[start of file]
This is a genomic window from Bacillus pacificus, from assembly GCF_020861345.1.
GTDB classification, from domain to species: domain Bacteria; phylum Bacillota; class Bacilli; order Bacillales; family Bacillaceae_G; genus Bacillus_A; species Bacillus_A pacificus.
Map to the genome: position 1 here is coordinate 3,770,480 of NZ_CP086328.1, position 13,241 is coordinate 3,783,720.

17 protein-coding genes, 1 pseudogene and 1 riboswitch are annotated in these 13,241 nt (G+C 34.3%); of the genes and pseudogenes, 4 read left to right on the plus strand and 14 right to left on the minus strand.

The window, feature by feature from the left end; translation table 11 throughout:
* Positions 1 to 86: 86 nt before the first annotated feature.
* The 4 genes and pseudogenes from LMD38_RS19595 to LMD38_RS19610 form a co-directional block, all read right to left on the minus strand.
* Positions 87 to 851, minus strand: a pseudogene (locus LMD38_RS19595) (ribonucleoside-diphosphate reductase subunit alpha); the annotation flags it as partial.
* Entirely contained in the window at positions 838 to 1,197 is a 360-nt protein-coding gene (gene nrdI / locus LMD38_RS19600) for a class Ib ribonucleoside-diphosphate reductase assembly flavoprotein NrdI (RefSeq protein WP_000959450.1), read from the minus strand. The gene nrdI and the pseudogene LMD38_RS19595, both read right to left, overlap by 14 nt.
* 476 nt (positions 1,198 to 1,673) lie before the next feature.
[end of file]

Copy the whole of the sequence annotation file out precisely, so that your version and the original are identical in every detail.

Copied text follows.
This is a genomic window from Bacillus pacificus, from assembly GCF_020861345.1.
GTDB classification, from domain to species: domain Bacteria; phylum Bacillota; class Bacilli; order Bacillales; family Bacillaceae_G; genus Bacillus_A; species Bacillus_A pacificus.
Map to the genome: position 1 here is coordinate 3,770,480 of NZ_CP086328.1, position 13,241 is coordinate 3,783,720.

17 protein-coding genes, 1 pseudogene and 1 riboswitch are annotated in these 13,241 nt (G+C 34.3%); of the genes and pseudogenes, 4 read left to right on the plus strand and 14 right to left on the minus strand.

The window, feature by feature from the left end; translation table 11 throughout:
* Positions 1 to 86: 86 nt before the first annotated feature.
* The 4 genes and pseudogenes from LMD38_RS19595 to LMD38_RS19610 form a co-directional block, all read right to left on the minus strand.
* Positions 87 to 851, minus strand: a pseudogene (locus LMD38_RS19595) (ribonucleoside-diphosphate reductase subunit alpha); the annotation flags it as partial.
* Entirely contained in the window at positions 838 to 1,197 is a 360-nt protein-coding gene (gene nrdI / locus LMD38_RS19600) for a class Ib ribonucleoside-diphosphate reductase assembly flavoprotein NrdI (RefSeq protein WP_000959450.1), read from the minus strand. The gene nrdI and the pseudogene LMD38_RS19595, both read right to left, overlap by 14 nt.
* 476 nt (positions 1,198 to 1,673) lie before the next feature.